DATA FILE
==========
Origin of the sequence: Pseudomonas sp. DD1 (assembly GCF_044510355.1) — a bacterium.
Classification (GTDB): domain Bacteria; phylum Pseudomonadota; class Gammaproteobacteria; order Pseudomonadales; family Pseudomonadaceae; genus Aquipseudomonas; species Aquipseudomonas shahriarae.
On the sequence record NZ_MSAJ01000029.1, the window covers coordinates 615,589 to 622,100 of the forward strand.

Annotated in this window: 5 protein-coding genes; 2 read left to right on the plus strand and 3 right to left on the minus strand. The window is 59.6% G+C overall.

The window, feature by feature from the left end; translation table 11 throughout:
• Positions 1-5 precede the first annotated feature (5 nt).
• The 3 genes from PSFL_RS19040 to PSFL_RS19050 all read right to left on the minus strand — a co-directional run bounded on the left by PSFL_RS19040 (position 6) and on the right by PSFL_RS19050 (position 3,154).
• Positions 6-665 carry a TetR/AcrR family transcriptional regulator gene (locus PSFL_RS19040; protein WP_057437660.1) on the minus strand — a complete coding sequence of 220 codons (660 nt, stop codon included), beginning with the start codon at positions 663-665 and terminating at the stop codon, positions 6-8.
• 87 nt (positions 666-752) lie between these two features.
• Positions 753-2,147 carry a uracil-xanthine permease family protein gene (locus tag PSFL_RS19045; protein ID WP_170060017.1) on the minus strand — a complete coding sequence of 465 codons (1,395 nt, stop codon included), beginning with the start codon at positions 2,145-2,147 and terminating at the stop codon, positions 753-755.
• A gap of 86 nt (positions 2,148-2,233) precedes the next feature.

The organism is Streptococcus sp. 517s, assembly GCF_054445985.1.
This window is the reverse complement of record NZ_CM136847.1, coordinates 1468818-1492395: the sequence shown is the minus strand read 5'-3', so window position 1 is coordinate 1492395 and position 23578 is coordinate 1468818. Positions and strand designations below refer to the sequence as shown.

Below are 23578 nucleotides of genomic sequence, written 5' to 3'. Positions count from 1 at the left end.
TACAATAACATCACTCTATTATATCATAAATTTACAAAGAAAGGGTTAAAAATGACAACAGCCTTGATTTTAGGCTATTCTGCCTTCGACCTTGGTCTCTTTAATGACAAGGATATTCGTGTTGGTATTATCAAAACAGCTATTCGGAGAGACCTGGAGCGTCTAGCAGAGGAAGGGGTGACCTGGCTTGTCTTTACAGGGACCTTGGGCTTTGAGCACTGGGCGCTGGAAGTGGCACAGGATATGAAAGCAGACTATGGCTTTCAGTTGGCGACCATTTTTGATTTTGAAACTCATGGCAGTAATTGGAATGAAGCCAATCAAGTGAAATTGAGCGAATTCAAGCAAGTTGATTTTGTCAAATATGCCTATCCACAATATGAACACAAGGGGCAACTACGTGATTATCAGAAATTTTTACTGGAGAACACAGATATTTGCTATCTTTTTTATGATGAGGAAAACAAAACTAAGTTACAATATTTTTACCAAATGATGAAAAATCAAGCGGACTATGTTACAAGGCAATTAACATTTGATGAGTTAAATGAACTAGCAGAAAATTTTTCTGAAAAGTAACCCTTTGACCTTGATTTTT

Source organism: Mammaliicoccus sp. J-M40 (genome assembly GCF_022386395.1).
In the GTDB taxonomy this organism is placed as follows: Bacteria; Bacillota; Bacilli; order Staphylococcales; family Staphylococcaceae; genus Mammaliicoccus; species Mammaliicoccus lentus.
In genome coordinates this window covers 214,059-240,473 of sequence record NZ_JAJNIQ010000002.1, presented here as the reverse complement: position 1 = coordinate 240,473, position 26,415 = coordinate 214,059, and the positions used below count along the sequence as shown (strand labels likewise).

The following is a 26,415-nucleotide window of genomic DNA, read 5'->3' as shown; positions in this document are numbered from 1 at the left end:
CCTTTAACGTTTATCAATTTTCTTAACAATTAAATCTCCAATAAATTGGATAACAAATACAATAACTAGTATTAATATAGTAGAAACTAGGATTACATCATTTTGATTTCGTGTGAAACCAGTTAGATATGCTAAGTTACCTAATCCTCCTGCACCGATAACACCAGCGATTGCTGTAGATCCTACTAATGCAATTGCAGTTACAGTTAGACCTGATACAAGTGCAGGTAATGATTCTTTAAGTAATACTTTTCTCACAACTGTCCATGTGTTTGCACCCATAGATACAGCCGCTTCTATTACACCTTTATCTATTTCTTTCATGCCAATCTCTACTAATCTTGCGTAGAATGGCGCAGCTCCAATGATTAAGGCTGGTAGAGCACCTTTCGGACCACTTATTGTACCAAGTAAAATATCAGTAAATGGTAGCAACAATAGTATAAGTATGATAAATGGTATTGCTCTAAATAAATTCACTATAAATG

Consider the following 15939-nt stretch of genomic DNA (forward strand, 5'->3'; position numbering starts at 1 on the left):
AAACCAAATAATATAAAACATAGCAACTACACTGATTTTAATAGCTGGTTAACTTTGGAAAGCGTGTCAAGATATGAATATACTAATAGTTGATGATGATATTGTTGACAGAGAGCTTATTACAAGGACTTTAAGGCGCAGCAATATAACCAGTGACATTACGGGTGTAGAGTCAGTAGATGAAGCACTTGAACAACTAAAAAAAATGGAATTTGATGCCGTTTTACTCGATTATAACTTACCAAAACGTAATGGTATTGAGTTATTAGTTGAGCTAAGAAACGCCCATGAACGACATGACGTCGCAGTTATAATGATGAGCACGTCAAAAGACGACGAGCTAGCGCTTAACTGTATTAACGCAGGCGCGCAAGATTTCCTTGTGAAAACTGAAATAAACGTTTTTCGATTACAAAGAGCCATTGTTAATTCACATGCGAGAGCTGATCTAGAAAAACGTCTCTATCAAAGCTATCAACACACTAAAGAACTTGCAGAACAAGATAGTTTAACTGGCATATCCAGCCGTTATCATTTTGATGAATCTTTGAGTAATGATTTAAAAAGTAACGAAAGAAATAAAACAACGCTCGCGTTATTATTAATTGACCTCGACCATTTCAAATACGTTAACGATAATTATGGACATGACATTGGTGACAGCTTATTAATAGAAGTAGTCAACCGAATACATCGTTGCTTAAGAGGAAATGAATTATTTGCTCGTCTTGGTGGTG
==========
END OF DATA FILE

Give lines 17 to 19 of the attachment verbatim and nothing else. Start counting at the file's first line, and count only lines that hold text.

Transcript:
In the GTDB taxonomy this organism is placed as follows: Bacteria; Bacillota; Bacilli; order Staphylococcales; family Staphylococcaceae; genus Mammaliicoccus; species Mammaliicoccus lentus.
In genome coordinates this window covers 214,059-240,473 of sequence record NZ_JAJNIQ010000002.1, presented here as the reverse complement: position 1 = coordinate 240,473, position 26,415 = coordinate 214,059, and the positions used below count along the sequence as shown (strand labels likewise).

The following is a 26,415-nucleotide window of genomic DNA, read 5'->3' as shown; positions in this document are numbered from 1 at the left end: